As any good chef will tell you, good cooking starts with good sourcing. Assuming that you are an adult, the single most important ingredient you need for this dish is Branston Baked Beans.
The other essential component is a bottle of Tuella, Douro, 2006 vintage if you can get it, which should be opened and placed in the fridge. Then put a pan on the hob.
Find a can opener (yes, Branston do not provide a handy ring-pull) and pour the contents of the can into the pan. Turn up to a fairly high heat and stir regularly.
Place four slices of brown wholemeal, or preferably multi-grain bread into the toaster. Mine cooks best from frozen, so long as you remember to set the Frozen switch to On.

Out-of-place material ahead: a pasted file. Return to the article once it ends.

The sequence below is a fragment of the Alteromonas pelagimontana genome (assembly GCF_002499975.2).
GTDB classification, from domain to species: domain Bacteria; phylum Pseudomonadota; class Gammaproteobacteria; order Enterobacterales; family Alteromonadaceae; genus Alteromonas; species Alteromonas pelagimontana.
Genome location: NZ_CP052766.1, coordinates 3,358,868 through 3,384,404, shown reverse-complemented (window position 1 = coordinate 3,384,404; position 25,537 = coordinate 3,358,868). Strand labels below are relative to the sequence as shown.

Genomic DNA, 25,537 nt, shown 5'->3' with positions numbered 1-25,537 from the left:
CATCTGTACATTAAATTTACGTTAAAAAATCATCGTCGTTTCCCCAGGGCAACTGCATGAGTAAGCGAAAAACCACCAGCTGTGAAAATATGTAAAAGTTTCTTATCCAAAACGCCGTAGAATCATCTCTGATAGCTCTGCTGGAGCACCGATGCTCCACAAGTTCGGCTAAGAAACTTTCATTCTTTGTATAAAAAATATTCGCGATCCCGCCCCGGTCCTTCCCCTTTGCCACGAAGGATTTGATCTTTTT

Reduce the beans for about 5 minutes, and then put the toast on. When it pops, butter two slices with real butter, cut in half and place on a plate. Spoon the beans, which by now should be a thick consistency with no runny liquid remaining, onto the toast and grind some black pepper to taste.
Butter the remaining slices, get a knife and fork and a napkin, or bib. Don’t tuck in just yet.
Retrieve the Tuella from the fridge (should have chilled for about 15-20 minutes by now), pour into a Riedel Vinum Bordeaux glass (the type you find in most posh restaurants) and enjoy.
The Tuella is a snip at £6.99 from Majestic. It must be one of the best Douros I have ever tasted at that price. A perfect balance of acidity, tannin, fruit and, since beans-on can be a bland dish, a decent wodge of spice.
It has been a long search for the best wine to match this venerable staple tea-time dish. Budget dining demands budget drinking and in that sense Tuella fits the bill too. If Tuella could check in at foursquare, it would be the Mayor of beans-on.